Friday, 26 November 2010
Immortal Beloved written by Jonathan Clements and directed by Jason Haigh-Ellery
What’s it about: 'Theosophy? Ha! Surely you mean theophany? Because we're not talking about real gods here, are we? We're talking about the appearance of gods. Your heavenly powers are a little too mechanical for my liking. And, if I may be so bold, Lord Zeus, your demeanor is not very godlike.'
Breathless Romantic: The Doctor is Lucie’s bumbling assistant. His Miss Marple routine of turning up somewhere and sussing out what is going on and blabbing it all out without thinking causes more trouble than it helps! He’s seen his fair share of worlds ending. Its another story this season where he really goes at one character with a censuring attitude, where he utterly disapproves of their lifestyle. He doesn’t think the way of the world is immortality, he thinks its perversity. The Doctor would happily give an organ to save a relative’s life but he draws the line at wiping his mid to save a relative. There is a really tense moment when he is told that Zeus will make hundreds of clones of Lucie and perversely exploit and torture them every day killing them off one by one is he doesn’t do as he’s told and plant Zeus into Ares. I really like that the Doctor doesn’t simply destroy the ailing machine but leaves them to it to make up their own choices. He admits that he does need Lucie. This is a very responsible take on the eighth Doctor in a season that thus far is nailing him just right.
Luscious Lucie: I love Lucie’s breathless ‘Thank you so much…’ before following that up with a scathing ‘…for parking on the edge of a cliff!’ She really isn’t a girl you want to get on the wrong side of! Lucie sees two young people in a remote location and automatically jumps to rude conclusions! She is Lucie of the M68! A Goddess of anger? When her clothes go see through in the portal of cleanings she declares it the ‘portal of perving more like!’ A fan of soap operas. Lucie has a frank way with words and she doesn’t belong to the Doctor. She really gets put through the wringer in this episode, first being forced to watch as Tayden commits suicide and begging him not to. The way of the world here makes her feel ill. ‘I like you Lucie and think you would be an interesting experience’ – the fat, ugly, pampered takes a shine to Ms Miller and suggests that if she doesn’t come to his bed he will clone her with a lock of her hair and do what he wants with them. It’s a really scary, character defining moment because for once Lucie is really frightened. It is Lucie that spots that there is something wrong with the Sarenti transfer. She easily dismisses the possible fate of her clones. In a moment of righteous anger Lucie is willing to destroy the TARDIS to stop the Doctor from helping Zeus. She slapped the ‘fit’ Kalken and missed out on a snog!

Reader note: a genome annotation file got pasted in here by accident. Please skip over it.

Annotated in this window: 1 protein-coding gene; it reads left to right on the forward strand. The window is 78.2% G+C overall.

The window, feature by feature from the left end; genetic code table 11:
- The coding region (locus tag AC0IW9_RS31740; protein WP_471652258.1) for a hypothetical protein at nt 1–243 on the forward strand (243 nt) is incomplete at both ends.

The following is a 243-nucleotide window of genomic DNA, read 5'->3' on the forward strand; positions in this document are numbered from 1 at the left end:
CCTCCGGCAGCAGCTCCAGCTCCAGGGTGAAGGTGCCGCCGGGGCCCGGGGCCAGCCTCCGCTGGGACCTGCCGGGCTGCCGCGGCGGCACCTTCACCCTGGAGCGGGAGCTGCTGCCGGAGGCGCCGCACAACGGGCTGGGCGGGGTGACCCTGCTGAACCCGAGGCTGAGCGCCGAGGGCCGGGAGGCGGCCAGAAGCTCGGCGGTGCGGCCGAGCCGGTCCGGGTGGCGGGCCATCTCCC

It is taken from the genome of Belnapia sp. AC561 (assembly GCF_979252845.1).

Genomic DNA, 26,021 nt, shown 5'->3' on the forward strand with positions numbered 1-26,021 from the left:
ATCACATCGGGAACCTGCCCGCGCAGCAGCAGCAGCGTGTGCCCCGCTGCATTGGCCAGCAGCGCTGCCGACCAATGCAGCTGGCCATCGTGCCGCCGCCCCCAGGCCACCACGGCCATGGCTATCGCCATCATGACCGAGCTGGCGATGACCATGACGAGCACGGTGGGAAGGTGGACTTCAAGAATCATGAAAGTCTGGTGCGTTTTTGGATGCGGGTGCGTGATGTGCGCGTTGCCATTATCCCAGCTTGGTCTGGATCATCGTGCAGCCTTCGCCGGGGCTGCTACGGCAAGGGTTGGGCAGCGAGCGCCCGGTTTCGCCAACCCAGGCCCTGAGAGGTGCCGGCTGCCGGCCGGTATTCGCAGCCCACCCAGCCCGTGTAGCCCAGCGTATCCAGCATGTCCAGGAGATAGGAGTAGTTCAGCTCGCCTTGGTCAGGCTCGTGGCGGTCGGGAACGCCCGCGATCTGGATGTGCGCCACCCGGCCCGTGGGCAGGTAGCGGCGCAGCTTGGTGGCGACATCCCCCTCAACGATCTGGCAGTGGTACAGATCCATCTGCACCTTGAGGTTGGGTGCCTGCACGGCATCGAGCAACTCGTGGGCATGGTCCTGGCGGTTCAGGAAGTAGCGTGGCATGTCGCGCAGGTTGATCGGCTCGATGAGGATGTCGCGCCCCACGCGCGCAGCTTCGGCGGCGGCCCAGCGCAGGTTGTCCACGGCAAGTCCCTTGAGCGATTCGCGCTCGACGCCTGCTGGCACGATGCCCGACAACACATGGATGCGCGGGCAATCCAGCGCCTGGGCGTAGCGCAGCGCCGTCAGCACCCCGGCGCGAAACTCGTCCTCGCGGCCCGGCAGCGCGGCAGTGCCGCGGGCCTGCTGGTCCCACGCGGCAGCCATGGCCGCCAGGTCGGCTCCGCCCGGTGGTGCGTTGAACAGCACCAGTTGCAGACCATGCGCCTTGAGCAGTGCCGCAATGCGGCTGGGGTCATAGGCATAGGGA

Standout Performance: I really liked how meritoriously Ian McNiece played Zeus; he really manages to convince that he thinks murder is an acceptable way to prolong your life. His threats to Lucie were one of a few moments where he really threw caution to the wind and really went for the villainous bit.
Great Ideas: The suicidal opening is arresting, a prince and his missus willing to jump from a mountainside to protect their love. What on Earth could have driven them to this?
The Portal of Cleansing is a ponced up way of saying Decontamination Chamber. They make clones of their leaders every thirty years and let them grow to a certain age and if the older clone dies between the ages of 18 and 30 they are transferred into their mind, effectively wiping that person clean. It doesn’t do for important deities to die! When the transfer is complete the older body is then murdered – Ares doesn’t want to compete for his wife’s attentions! Zeus brought his people to this world and the crew that survived are treated as Gods, taking over the civilisation that were already here. Cloning is an art and you can lose things if you don’t know what you are doing. To make a perfect copy of yourself and rule forever is something that all great leaders, from Emperor’s to Pharoah’s, have aspired to. When they were experimenting they tried transferring one mind into several bodies with disastrous results. The race against time, killing Serati to save Hera is a really tense moment. Kalken will pretend to be Zeus now but never forever, growing old with the woman he loves.
Sparkling Dialogue: ‘What is this? The planet of idiots?’
‘Long live the King! The King is Dead!’
Audio Landscape: The mountain climbing opening really gets your attention with its biting wind at a real altitude and rocks clipping down the side. The helicopter approaches to pick them up. The night birds and insects suggest a planet teaming with life.
Musical Cues: Once again this season the music is terrific, its dramatic in parts, soothing in others and is perfectly in synch with the atmosphere of the piece.
Isn’t it Odd:
‘You! I hate you!’ – I love it when Ganymede shows up; this is all he ever says!
Result: A story with a morally ambiguous concept at its heart which the Doctor and Lucie condemn and Zeus and Hera defend. It’s the first story of the year where I feel a longer running time would benefit to explore its dramatic ideas (in particular the ending feels very rushed) but because it is condensed the story feels really punchy and thoughtful. Its Lucie Miller’s coming of age story and Paul McGann continues to impress as the tougher Doctor. Immortal Beloved flew by for me and had just enough set pieces and moments of discussion to really drive home its intriguing idea. Highly enjoyable: 8/10
Buy it from Big Finish here: http://www.bigfinish.com/14-Doctor-Who-Immortal-Beloved